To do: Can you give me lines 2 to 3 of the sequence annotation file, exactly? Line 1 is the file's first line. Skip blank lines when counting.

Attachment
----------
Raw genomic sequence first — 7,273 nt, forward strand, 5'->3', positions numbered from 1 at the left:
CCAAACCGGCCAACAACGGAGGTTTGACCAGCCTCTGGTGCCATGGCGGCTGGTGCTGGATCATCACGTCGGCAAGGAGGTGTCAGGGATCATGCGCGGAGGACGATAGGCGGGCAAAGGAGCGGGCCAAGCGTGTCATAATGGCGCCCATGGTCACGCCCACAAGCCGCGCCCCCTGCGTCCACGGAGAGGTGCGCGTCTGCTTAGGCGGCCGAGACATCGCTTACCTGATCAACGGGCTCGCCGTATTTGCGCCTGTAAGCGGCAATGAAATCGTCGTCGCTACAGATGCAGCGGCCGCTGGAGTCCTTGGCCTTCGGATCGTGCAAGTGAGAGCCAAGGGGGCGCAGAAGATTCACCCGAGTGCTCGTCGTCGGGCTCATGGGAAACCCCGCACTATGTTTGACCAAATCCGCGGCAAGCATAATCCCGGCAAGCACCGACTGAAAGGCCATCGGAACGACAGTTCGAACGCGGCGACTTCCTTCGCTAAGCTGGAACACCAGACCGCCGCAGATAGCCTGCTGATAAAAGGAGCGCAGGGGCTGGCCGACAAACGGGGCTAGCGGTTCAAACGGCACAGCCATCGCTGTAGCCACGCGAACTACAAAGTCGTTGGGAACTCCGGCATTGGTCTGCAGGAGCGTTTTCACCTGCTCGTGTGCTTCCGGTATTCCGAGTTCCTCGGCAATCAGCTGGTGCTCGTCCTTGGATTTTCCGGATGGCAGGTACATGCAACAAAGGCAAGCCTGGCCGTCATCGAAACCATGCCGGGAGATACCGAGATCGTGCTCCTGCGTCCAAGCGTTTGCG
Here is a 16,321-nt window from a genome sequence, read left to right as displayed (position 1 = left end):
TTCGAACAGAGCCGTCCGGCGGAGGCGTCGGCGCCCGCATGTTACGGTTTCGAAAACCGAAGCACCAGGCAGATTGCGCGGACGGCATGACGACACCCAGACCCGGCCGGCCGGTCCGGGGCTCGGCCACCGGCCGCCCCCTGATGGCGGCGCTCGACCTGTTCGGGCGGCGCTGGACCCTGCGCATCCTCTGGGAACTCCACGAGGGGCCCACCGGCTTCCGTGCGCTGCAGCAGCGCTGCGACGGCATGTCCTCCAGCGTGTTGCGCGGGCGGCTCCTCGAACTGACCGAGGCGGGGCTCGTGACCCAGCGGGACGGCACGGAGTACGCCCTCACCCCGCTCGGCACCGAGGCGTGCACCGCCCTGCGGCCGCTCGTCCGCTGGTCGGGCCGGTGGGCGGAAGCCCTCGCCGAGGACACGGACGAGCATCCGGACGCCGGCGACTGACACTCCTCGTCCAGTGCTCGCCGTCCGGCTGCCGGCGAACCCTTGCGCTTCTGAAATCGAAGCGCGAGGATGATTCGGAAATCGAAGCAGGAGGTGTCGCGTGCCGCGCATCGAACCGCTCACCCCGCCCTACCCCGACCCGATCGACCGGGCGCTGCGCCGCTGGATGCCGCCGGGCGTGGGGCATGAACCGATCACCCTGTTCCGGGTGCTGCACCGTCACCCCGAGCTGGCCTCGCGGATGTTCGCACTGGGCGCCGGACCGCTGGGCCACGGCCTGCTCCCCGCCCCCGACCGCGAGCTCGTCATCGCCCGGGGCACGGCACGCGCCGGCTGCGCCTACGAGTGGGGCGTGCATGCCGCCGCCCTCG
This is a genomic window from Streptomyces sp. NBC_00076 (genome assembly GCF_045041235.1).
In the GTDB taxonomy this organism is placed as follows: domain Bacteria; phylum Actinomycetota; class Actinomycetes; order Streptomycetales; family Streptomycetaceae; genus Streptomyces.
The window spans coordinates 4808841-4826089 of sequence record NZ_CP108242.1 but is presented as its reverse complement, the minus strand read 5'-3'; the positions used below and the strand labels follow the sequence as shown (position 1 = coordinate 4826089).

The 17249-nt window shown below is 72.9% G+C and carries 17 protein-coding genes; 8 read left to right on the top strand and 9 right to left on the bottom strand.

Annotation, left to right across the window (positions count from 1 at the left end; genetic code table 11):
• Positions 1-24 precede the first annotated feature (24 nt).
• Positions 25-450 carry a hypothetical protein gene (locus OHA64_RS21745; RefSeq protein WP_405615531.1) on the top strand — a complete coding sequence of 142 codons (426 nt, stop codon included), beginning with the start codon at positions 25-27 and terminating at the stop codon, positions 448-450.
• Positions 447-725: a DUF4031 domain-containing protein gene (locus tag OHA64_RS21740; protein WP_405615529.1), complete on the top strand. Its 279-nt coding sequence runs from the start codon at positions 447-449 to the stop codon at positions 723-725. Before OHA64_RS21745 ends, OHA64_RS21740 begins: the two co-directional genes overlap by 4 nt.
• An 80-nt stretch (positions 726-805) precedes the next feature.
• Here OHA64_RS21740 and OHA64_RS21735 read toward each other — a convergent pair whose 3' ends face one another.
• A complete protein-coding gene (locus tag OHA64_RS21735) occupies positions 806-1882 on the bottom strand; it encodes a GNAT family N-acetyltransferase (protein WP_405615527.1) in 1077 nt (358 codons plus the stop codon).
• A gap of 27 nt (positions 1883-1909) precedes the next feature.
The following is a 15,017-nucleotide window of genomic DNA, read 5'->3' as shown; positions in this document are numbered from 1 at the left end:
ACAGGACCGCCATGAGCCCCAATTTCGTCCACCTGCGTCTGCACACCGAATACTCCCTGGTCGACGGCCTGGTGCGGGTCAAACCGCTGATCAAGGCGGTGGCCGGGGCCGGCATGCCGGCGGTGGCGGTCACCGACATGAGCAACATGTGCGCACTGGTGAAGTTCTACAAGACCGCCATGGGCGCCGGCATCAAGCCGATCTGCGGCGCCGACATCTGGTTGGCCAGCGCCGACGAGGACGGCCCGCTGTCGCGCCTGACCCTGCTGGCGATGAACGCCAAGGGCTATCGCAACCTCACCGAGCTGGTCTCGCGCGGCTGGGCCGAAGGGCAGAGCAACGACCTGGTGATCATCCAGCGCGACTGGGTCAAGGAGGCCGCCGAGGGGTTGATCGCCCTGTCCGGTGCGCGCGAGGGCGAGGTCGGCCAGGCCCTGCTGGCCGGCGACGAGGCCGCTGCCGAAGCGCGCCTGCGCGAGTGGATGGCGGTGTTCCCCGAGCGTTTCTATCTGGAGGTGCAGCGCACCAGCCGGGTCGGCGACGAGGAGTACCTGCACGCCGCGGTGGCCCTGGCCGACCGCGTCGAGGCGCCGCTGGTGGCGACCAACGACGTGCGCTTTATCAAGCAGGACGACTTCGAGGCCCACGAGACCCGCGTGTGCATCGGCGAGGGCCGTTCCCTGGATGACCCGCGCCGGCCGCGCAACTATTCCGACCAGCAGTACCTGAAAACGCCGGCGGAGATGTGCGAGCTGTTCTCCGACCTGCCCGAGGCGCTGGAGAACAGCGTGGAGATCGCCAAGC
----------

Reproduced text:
CCAAACCGGCCAACAACGGAGGTTTGACCAGCCTCTGGTGCCATGGCGGCTGGTGCTGGATCATCACGTCGGCAAGGAGGTGTCAGGGATCATGCGCGGAGGACGATAGGCGGGCAAAGGAGCGGGCCAAGCGTGTCATAATGGCGCCCATGGTCACGCCCACAAGCCGCGCCCCCTGCGTCCACGGAGAGGTGCGCGTCTGCTTAGGCGGCCGAGACATCGCTTACCTGATCAACGGGCTCGCCGTATTTGCGCCTGTAAGCGGCAATGAAATCGTCGTCGCTACAGATGCAGCGGCCGCTGGAGTCCTTGGCCTTCGGATCGTGCAAGTGAGAGCCAAGGGGGCGCAGAAGATTCACCCGAGTGCTCGTCGTCGGGCTCATGGGAAACCCCGCACTATGTTTGACCAAATCCGCGGCAAGCATAATCCCGGCAAGCACCGACTGAAAGGCCATCGGAACGACAGTTCGAACGCGGCGACTTCCTTCGCTAAGCTGGAACACCAGACCGCCGCAGATAGCCTGCTGATAAAAGGAGCGCAGGGGCTGGCCGACAAACGGGGCTAGCGGTTCAAACGGCACAGCCATCGCTGTAGCCACGCGAACTACAAAGTCGTTGGGAACTCCGGCATTGGTCTGCAGGAGCGTTTTCACCTGCTCGTGTGCTTCCGGTATTCCGAGTTCCTCGGCAATCAGCTGGTGCTCGTCCTTGGATTTTCCGGATGGCAGGTACATGCAACAAAGGCAAGCCTGGCCGTCATCGAAACCATGCCGGGAGATACCGAGATCGTGCTCCTGCGTCCAAGCGTTTGCG
Here is a 16,321-nt window from a genome sequence, read left to right as displayed (position 1 = left end):